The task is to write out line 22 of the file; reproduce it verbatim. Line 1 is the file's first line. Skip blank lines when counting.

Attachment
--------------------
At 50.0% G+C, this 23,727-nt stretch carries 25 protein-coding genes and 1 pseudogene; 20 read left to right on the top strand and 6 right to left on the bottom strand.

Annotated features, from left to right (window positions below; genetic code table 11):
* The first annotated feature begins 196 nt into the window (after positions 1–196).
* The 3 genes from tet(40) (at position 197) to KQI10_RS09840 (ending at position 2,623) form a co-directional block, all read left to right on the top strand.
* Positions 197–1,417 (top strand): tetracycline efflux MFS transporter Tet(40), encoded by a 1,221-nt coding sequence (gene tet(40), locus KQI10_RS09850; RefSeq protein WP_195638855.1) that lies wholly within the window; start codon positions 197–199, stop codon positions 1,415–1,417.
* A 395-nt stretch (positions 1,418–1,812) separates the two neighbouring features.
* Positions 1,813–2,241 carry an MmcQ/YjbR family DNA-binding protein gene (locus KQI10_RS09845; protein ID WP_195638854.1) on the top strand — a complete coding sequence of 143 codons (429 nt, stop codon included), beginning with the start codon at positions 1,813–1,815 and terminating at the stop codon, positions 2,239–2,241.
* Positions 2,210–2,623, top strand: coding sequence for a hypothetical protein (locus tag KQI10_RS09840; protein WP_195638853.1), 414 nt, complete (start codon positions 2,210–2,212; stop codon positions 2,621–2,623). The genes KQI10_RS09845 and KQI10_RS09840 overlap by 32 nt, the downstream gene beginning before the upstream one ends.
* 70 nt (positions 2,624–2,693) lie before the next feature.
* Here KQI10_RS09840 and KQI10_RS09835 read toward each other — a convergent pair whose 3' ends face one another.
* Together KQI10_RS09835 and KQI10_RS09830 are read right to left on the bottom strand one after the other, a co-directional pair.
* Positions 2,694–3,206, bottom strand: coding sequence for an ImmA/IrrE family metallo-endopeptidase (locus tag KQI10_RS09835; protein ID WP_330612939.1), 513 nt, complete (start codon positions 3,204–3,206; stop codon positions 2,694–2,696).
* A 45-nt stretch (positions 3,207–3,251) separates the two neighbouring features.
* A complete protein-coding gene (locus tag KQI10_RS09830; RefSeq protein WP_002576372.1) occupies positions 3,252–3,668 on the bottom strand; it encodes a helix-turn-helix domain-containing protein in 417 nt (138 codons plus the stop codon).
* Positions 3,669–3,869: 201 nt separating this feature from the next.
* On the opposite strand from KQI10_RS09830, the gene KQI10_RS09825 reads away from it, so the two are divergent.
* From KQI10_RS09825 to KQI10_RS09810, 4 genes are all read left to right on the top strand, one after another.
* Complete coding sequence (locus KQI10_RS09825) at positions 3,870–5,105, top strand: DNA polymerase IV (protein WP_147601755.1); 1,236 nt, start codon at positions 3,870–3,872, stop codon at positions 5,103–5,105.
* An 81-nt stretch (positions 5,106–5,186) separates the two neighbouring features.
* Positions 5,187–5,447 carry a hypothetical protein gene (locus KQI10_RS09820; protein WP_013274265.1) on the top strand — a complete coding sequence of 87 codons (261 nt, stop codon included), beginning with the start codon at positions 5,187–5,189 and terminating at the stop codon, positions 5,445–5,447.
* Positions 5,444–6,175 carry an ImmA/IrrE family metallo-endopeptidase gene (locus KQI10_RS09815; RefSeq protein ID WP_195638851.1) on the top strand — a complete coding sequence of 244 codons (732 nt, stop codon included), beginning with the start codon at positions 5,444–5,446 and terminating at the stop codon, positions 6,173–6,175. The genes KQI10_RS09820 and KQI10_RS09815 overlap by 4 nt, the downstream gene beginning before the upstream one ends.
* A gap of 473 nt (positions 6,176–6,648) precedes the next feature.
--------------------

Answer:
* A gap of 473 nt (positions 6,176–6,648) precedes the next feature.